In contrast, Pacifica’s new executive director, Lynn Chadwick, has been firing or alienating people (including people of color) into quitting since she arrived. The African-American program director quit to protest the summary firing of Pacifica reporter Larry Bensky after more than thirty years at Pacifica. The African-American morning show host quit, saying Chadwick and the new board had created a “toxic atmosphere.” The ax continues to fall. This community radio station that has championed free speech is being systematically dismantled by powers-that-be in Washington, who pull the plug on any staffer who dares to question their actions on the air. The dozens of producers of color who work at KPFA strongly believe that Pacifica’s justification of its heavy-handed policies is false. African-American producers at KPFA, for example, wrote to Berry, saying they refused to be “complicit in any Pacifica-driven purge of KPFA staffers under the guise of diversity.” Other minority producers have delivered similar messages of solidarity.

My years at free speech radio have been dedicated to bringing people an alternative version of the news. Over the years, I have covered church burnings in the South, the savings and loan scandal, and Jean-Paul Aristide’s return to Haiti. But my ultimate experience in giving voice to the voiceless came with the story of Eleanor Bumpurs, a sixty-six-year-old grandmother killed because she was late paying her rent. In the course of evicting Bumpurs from her Bronx apartment, police fired two shotgun blasts – one to her hand, the second, fatal, in her chest. I was able to bring to the airwaves young people who had heard the gunfire through the ceiling – to let them report the story the way they saw it, and so make a mark in their own history, in all our history. This is why I have stayed with Pacifica, because it has been a place where the words and actions of the disinherited are heard and taken seriously.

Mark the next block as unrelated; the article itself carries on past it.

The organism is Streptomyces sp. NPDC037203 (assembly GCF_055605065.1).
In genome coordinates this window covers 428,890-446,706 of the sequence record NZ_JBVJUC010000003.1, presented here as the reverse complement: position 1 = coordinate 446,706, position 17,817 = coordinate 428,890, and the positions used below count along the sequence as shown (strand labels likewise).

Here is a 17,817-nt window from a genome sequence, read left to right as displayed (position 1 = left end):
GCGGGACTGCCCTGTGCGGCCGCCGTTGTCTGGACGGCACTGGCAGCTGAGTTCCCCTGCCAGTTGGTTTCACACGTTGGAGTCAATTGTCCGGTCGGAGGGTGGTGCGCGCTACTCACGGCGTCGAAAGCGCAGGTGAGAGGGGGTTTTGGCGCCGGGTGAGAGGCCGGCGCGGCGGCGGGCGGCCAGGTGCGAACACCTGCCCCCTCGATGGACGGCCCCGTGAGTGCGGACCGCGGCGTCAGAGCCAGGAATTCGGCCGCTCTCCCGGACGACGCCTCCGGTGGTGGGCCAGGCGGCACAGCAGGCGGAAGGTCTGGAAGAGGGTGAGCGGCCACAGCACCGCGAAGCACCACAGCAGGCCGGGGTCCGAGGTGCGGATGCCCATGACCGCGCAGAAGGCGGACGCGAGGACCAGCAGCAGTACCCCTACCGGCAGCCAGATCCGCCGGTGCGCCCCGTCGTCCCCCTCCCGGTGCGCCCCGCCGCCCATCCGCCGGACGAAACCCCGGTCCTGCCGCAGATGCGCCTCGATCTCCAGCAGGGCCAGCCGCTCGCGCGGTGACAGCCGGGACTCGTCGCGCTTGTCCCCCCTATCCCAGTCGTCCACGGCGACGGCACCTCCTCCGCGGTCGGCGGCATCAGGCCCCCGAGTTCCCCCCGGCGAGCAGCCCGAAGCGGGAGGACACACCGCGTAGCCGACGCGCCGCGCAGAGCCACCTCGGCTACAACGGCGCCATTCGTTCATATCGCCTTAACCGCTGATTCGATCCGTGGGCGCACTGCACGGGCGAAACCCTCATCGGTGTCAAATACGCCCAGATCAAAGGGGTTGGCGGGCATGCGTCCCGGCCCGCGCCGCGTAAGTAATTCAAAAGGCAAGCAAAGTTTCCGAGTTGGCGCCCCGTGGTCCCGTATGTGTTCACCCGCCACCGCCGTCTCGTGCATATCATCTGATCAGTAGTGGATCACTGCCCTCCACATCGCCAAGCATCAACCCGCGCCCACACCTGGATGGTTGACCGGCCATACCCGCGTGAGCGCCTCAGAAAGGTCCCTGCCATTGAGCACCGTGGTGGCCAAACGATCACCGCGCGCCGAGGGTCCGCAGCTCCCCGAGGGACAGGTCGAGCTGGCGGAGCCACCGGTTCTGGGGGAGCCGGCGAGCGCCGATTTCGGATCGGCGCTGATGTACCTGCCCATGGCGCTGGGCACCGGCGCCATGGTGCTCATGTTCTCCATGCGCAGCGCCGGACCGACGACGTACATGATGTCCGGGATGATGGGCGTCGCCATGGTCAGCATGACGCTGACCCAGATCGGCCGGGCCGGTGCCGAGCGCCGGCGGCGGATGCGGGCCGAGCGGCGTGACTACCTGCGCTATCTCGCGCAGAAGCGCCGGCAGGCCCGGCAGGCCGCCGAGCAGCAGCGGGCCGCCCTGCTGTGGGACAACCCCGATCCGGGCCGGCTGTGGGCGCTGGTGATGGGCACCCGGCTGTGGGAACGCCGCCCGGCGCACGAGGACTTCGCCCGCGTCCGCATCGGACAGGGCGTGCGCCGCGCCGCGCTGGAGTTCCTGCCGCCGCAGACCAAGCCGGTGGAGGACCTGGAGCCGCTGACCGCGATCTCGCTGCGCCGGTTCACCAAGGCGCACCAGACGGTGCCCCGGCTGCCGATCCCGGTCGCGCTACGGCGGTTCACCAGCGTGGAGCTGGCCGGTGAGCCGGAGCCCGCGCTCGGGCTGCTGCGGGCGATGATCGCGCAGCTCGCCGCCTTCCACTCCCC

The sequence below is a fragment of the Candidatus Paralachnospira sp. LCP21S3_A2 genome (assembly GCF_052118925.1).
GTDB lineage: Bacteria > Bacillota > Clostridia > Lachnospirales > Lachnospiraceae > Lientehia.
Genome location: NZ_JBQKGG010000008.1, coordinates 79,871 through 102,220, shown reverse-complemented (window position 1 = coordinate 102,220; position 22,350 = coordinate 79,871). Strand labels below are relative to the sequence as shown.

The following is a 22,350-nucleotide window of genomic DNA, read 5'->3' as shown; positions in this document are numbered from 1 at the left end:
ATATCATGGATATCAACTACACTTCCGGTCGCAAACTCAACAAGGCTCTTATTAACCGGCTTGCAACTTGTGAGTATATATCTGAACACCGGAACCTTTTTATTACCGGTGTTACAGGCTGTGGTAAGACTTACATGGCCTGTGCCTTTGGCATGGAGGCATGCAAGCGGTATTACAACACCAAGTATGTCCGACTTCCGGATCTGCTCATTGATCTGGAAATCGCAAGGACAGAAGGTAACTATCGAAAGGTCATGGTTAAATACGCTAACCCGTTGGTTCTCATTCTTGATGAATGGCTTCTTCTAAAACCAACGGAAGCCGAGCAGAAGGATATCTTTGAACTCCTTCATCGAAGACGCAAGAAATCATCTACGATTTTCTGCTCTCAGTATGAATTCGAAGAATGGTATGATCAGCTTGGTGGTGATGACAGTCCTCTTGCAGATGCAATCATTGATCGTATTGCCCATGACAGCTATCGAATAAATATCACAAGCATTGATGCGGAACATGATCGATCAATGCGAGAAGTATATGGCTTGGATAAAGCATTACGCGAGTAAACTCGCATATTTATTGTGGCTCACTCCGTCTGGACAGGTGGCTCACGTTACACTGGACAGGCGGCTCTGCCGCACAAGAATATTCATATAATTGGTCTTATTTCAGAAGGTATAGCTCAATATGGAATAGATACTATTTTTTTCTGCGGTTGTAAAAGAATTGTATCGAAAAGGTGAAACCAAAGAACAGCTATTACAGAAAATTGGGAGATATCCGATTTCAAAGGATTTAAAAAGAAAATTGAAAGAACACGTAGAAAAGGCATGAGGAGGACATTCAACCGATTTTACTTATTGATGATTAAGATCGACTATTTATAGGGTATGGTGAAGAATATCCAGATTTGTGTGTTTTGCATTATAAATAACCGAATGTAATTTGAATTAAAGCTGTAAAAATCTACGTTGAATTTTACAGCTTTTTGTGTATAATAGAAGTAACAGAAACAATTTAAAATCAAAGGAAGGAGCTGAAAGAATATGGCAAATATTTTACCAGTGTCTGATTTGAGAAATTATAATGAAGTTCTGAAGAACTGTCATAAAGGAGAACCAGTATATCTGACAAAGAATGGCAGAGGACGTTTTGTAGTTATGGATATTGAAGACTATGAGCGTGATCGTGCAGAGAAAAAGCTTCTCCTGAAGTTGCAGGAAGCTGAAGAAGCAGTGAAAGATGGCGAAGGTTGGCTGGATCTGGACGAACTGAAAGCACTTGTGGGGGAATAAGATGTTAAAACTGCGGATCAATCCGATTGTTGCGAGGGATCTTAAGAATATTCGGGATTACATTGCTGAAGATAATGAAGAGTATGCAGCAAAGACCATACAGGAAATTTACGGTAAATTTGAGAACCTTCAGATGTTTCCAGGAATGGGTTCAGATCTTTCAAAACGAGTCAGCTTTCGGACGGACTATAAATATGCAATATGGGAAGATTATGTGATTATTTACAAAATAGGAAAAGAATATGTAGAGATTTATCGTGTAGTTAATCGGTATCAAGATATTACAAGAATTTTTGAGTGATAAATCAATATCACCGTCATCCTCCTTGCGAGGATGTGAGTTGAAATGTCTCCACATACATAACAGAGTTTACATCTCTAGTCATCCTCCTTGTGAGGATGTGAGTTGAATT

I will not be silenced or gagged. This is not, as Pacifica has claimed, simply a labor/management dispute, or a question of hate speech on the air. At stake at KPFA is the future of community radio and the preservation of a sacred Bay Area institution. KPFA has been invented and nourished by this community for fifty years, and it will continue to provide a strong voice for the voiceless, as well as a platform for activists and progressives to speak truth to power – without fear of reprisal. KPFA will not be silenced.

(For current information, consult the rebellion websites at www.savepacifica.net, and www.radio4all.org/freepacifica/index.html. The official Pacifica page is at www.pacifica.org. For news on Houston action, contact Edwin Johnston: [email protected])

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Published at 12:00 am CST